Artificial Neural Network - Basic Concepts


Neural networks are parallel computing devices, which is basically an attempt to make a computer model of the brain. The main objective is to develop a system to perform various computational tasks faster than the traditional systems. These tasks include pattern recognition and classification, approximation, optimization, and data clustering.

What is Artificial Neural Network?

Artificial Neural Network (ANN) is an efficient computing system whose central theme is borrowed from the analogy of biological neural networks. ANNs are also named as “artificial neural systems,” or “parallel distributed processing systems,” or “connectionist systems.” ANN acquires a large collection of units that are interconnected in some pattern to allow communication between the units. These units, also referred to as nodes or neurons, are simple processors which operate in parallel.

Every neuron is connected with other neuron through a connection link. Each connection link is associated with a weight that has information about the input signal. This is the most useful information for neurons to solve a particular problem because the weight usually excites or inhibits the signal that is being communicated. Each neuron has an internal state, which is called an activation signal. Output signals, which are produced after combining the input signals and activation rule, may be sent to other units.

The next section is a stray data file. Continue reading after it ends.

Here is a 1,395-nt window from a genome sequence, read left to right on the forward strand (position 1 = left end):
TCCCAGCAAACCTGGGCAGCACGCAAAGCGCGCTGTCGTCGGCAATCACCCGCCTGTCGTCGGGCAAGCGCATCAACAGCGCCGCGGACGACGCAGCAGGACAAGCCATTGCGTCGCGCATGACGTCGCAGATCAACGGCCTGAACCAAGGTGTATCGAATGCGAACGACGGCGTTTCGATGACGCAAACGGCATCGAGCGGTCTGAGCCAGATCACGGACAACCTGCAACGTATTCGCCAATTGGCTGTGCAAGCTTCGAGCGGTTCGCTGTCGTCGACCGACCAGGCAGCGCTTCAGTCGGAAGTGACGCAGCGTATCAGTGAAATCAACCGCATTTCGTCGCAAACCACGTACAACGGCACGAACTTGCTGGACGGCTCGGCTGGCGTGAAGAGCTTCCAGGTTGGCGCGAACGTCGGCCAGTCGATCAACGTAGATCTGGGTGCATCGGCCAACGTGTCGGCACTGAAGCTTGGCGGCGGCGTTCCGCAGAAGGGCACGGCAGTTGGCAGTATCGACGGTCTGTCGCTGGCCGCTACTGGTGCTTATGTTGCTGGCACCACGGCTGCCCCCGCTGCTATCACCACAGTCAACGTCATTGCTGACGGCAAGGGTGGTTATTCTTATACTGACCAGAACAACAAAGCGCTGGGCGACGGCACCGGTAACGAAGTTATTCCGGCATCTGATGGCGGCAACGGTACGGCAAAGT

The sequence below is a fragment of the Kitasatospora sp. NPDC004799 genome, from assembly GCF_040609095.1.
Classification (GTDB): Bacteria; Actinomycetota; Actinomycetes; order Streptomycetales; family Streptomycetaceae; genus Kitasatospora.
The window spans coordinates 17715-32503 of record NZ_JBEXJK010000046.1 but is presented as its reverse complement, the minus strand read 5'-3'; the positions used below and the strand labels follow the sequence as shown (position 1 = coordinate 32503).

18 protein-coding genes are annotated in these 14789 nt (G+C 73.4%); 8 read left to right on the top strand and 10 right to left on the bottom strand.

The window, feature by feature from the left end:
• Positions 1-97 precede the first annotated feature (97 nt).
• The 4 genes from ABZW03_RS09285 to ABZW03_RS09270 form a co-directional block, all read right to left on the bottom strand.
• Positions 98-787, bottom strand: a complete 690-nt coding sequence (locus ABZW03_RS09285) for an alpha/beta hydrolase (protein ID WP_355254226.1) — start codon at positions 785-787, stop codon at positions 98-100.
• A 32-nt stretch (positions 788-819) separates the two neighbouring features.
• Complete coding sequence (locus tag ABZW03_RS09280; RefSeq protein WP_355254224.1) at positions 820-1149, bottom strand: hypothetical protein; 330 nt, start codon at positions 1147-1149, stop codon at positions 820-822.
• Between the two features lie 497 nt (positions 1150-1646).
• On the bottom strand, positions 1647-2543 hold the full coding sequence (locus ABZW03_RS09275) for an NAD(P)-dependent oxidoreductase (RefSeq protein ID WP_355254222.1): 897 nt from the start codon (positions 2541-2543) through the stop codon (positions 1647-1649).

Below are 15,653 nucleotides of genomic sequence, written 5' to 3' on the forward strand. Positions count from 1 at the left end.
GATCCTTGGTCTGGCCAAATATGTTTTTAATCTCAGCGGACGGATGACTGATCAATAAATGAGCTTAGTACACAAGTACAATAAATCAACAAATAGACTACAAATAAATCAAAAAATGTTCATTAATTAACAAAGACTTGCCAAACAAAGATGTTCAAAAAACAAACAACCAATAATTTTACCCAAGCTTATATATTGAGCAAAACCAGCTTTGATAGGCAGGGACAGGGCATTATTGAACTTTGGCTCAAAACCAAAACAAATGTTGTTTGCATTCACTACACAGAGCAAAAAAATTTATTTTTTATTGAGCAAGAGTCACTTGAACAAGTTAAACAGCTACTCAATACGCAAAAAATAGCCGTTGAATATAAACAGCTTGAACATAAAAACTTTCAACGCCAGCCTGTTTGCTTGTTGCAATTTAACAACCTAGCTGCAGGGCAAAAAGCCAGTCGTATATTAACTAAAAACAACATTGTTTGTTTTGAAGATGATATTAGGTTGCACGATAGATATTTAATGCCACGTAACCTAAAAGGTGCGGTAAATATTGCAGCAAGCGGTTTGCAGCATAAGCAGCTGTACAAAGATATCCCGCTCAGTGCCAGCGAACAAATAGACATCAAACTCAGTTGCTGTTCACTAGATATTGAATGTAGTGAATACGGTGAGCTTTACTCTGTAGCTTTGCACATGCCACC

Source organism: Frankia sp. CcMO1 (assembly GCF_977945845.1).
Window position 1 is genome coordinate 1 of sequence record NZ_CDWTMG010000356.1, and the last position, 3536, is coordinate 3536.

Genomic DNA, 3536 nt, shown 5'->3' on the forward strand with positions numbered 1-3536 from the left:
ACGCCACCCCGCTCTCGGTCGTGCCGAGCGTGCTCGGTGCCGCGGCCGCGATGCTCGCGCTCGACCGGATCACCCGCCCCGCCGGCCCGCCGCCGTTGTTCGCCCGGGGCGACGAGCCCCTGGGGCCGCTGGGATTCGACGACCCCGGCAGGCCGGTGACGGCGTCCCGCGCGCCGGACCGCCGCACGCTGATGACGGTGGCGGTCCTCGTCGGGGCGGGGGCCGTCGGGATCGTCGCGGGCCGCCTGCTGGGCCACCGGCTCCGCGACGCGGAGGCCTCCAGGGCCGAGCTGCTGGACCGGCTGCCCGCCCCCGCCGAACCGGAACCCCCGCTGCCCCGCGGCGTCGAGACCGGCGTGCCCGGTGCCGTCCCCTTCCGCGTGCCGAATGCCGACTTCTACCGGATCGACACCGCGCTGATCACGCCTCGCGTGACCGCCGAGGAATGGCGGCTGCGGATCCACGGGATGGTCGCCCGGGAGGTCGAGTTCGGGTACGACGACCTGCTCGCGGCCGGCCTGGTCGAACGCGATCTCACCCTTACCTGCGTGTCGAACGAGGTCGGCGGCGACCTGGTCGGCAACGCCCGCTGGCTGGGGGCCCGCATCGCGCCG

A Brief History of ANN

The history of ANN can be divided into the following three eras −

ANN during 1940s to 1960s

Some key developments of this era are as follows −

  • 1943 − It has been assumed that the concept of neural network started with the work of physiologist, Warren McCulloch, and mathematician, Walter Pitts, when in 1943 they modeled a simple neural network using electrical circuits in order to describe how neurons in the brain might work.

  • 1949 − Donald Hebb’s book, The Organization of Behavior, put forth the fact that repeated activation of one neuron by another increases its strength each time they are used.

  • 1956 − An associative memory network was introduced by Taylor.

  • 1958 − A learning method for McCulloch and Pitts neuron model named Perceptron was invented by Rosenblatt.

  • 1960 − Bernard Widrow and Marcian Hoff developed models called "ADALINE" and “MADALINE.”

ANN during 1960s to 1980s

Some key developments of this era are as follows −

  • 1961 − Rosenblatt made an unsuccessful attempt but proposed the “backpropagation” scheme for multilayer networks.

  • 1964 − Taylor constructed a winner-take-all circuit with inhibitions among output units.

  • 1969 − Multilayer perceptron (MLP) was invented by Minsky and Papert.

  • 1971 − Kohonen developed Associative memories.

  • 1976 − Stephen Grossberg and Gail Carpenter developed Adaptive resonance theory.

ANN from 1980s till Present

Some key developments of this era are as follows −

  • 1982 − The major development was Hopfield’s Energy approach.